Alejandro Valverde doping case blocked?

And Contador says he will be equal to Armstrong at Tour

Spanish court seeks to block Valverde doping case

A court in Spain moved Wednesday to block a case by the Italian Olympic Committee into doping allegations against Spanish cyclist Alejandro Valverde, judicial sources said.

Valverde has been summoned to appear before the committee, CONI, at Rome's Olympic Stadium on Thursday to face charges related to the 'Operation Puerto' doping scandal which erupted in Spain in 2006.

The summons is the result of a blood and urine sample given by the Caisse d'Epargne rider last year during an Italian leg of the Tour de France.

Although the sample did not fail any tests, the DNA matched those of other samples seized by Spanish police from the laboratory of Dr Eufemiano Fuentes, the central figure in the Puerto scandal.

But the Madrid High Court Wednesday declared CONI's procedure legally invalid since it said the committee, which is part of Italy's culture ministry, had no right to demand the seized blood samples from Spain. It also ruled that the samples in the Puerto affair could not be used as evidence in another case and by another judicial body.

Valverde has long come under suspicion of doping after being implicated in the Puerto affair although nothing came of Spanish investigations into his alleged involvement.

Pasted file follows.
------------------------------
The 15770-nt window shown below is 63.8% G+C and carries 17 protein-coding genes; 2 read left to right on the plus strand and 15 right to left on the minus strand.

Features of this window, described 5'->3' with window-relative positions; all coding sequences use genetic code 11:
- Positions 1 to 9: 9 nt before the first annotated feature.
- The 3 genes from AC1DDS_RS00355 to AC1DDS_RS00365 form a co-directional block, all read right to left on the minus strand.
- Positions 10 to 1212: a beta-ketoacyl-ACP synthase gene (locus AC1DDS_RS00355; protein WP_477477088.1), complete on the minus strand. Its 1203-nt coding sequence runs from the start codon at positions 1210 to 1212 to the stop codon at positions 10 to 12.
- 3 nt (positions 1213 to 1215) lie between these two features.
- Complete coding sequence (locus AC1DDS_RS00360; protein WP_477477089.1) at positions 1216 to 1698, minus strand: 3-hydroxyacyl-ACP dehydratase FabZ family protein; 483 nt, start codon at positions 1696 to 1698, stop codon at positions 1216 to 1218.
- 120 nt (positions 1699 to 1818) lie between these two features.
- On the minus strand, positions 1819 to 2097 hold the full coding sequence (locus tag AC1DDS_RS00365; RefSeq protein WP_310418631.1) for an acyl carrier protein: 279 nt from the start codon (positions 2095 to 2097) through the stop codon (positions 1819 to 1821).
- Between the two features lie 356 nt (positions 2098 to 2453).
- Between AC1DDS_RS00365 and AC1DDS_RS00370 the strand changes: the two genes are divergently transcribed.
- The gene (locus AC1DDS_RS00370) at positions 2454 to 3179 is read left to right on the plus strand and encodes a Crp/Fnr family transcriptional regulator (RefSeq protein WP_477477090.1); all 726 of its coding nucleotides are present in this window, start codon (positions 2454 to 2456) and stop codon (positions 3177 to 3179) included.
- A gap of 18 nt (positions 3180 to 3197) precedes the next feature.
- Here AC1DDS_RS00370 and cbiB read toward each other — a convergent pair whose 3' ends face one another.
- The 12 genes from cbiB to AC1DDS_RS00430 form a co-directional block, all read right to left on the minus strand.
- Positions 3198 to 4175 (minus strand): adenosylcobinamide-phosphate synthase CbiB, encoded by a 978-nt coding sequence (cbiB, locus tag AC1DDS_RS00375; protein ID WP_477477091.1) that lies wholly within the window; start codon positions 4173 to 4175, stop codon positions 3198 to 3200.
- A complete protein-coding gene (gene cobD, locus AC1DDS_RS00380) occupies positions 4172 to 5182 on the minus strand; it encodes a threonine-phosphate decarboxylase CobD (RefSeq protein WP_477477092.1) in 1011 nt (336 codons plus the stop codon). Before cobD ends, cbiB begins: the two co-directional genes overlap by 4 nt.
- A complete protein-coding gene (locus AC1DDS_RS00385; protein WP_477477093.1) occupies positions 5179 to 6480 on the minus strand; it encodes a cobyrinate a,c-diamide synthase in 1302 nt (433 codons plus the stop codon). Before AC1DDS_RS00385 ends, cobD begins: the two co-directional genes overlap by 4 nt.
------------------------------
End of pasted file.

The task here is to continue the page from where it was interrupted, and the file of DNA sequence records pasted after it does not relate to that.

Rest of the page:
Valverde is a one-day specialist who is a twice Pro Tour champion and has three times finished on the podium at the World Championships and was second in the 2006 Tour of Spain.

Contador: Armstrong and I will be equal

Spain's Alberto Contador said Wednesday that he would be "equal" to Astana team-mate Lance Armstrong during the next Tour de France and stressed that they both deserved "the status of leader".

"I think that we will be equal," Contador said, shortly before the start of the first stage of the Tour of the Algarve (February 18-22). "He, for what he's done in the past, and me, for what I've done over the past two years, both deserve the status of leader at Astana.

"That way, we both start from the same position going into the next Tour."

Seven-time Tour de France winner Armstrong, 37, made his return to competition last month after three-and-a-half years out of the sport, with the declared ambition of winning an eighth Tour de France.

Contador is likely to be one of his main rivals, having won the Tour de France in 2007 and the Tour of Italy and the Tour of Spain in 2008.

© AFP 2009...

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